I am very excited to announce that I will be publishing a series of interviews with senior scholars from different fields about how they navigate their careers post tenure and their advice for mid-career scholars.
Tenured Associate Professors are a pretty unhappy lot. It makes no sense. You have a secure job, academic freedom to pursue the kind of research that you want to do, a great deal of autonomy in how you do your job, a reasonably flexible schedule. Colleagues who like you, otherwise you wouldn’t have gotten tenure. That is more than what most people have as far as jobs go. Why do people who have every reason to be elated and ecstatic sink into depression?
Job satisfaction and happiness curve for careers mimics the happiness curve for life. It starts off great, you endure decades of blah and then you get very wise and happy. Like mid-life, mid-career is riddled with doubts, questions and regrets. Is this what I am supposed to be doing for the rest of my life? Well past the promise of fresh potential and hope that go with a freshly minted PhD degree, this stage is about coming to terms with the reality that this may be it! Higher education draws idealists who value the life of the mind and want to change the world. Most people go through the long and arduous process and getting a doctorate because they are looking for something meaningful, to pursue something interesting, and make a difference in the world. You realize that you may never write a New York Times op-ed that will be shared a million times. That you will never be the youngest Surgeon General. That you may never make it to top tier schools. When that idealism gets shaken, it becomes difficult to stay motivated. Even Presidents get depressed in the second term because I think they come to realize the limits of their power. Moreover, you are not even as mobile as the untenured, tenure-track faculty because everyone knows getting a job with tenure is harder than even getting tenure at your school. Yes, it is a great job with a lot of perks but until one figures out how to craft a unique niche to continue building a useful career as a scholar-teacher, institutional member/leader, and change agent, this stage is a reminder that you failed at what you sought to do.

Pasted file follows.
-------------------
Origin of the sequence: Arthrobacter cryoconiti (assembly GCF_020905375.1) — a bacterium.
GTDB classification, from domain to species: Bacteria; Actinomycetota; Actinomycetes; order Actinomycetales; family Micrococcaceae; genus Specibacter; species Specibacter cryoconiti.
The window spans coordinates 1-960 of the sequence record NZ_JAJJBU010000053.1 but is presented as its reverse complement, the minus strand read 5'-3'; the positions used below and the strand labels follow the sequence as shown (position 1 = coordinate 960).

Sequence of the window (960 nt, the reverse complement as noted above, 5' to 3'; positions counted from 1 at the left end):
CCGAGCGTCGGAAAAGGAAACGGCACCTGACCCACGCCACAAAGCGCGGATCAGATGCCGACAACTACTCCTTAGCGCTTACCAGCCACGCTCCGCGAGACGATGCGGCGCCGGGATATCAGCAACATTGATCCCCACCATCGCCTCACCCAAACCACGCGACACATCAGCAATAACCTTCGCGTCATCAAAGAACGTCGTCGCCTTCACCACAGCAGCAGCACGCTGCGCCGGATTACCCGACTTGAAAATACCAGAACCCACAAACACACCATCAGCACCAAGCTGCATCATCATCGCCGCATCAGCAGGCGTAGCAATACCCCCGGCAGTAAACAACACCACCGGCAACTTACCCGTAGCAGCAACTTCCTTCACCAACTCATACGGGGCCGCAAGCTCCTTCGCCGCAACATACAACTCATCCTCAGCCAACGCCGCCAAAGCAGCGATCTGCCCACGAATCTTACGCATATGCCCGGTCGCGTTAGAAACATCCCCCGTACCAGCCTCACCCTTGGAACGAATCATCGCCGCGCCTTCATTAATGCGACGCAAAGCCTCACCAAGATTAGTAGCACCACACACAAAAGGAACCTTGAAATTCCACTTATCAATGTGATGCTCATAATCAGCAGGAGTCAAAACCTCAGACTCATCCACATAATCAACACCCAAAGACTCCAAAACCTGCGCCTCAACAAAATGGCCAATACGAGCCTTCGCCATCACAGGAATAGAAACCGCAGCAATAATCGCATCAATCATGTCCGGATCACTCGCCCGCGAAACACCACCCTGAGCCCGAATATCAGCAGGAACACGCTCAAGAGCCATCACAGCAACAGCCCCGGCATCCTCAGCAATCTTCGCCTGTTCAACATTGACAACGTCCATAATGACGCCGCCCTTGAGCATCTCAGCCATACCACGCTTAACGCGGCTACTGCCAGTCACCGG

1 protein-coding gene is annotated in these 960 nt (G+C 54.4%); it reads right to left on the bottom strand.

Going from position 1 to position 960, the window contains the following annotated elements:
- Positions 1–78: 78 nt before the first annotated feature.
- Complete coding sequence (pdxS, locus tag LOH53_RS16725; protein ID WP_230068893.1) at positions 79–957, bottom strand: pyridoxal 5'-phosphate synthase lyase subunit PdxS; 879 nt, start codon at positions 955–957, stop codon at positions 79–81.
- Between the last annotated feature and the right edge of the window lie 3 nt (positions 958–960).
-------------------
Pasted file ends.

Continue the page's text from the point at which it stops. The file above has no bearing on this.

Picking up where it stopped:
So just like midlife blues, post tenure blues are a real phenomenon. Feeling low after a big accomplishment is not uncommon among the commoners. But in an idealized field like the academy, feeling or acknowledging those blues is interpreted as a sign of lack of discipline and dedication to your purpose than accepting that it is important to build infrastructure to support people through this stage. Even runners get post-marathon blues. And their industry acknowledges it and deals with it. And they only prepare for a few weeks to a few months to run a race. Whereas the tenure track marathon takes decades for most academics. It is not surprising that after four to six years of doctoral studies followed by at least six years of tenure track and in some cases an additional few years in post doctoral positions, some tenured Associate Professors feel the anticlimactic midlife blues.
One of the reasons is that fuzzy though it may be, there is a reasonably clear path to getting tenure and some institutional support in terms of career planning. As a tenure track faculty, as stressful as it is, you get a lot more attention, protection, and support from the system than as a tenured Associate Professor. Most universities do not have any sort of career planning for tenured, mid-career scholars. Tenured faculty who feel less stuck and more supported are the more vital and productive scholars. It is my hope the stories of these vital scholars and their advice will inspire and guide tenured, mid-career scholars. And perhaps learn that there are different ways of creating a meaningful work life in the academy and reconnect with our calling. It is also my desire that this material will add to the existing very scant resources on this topic.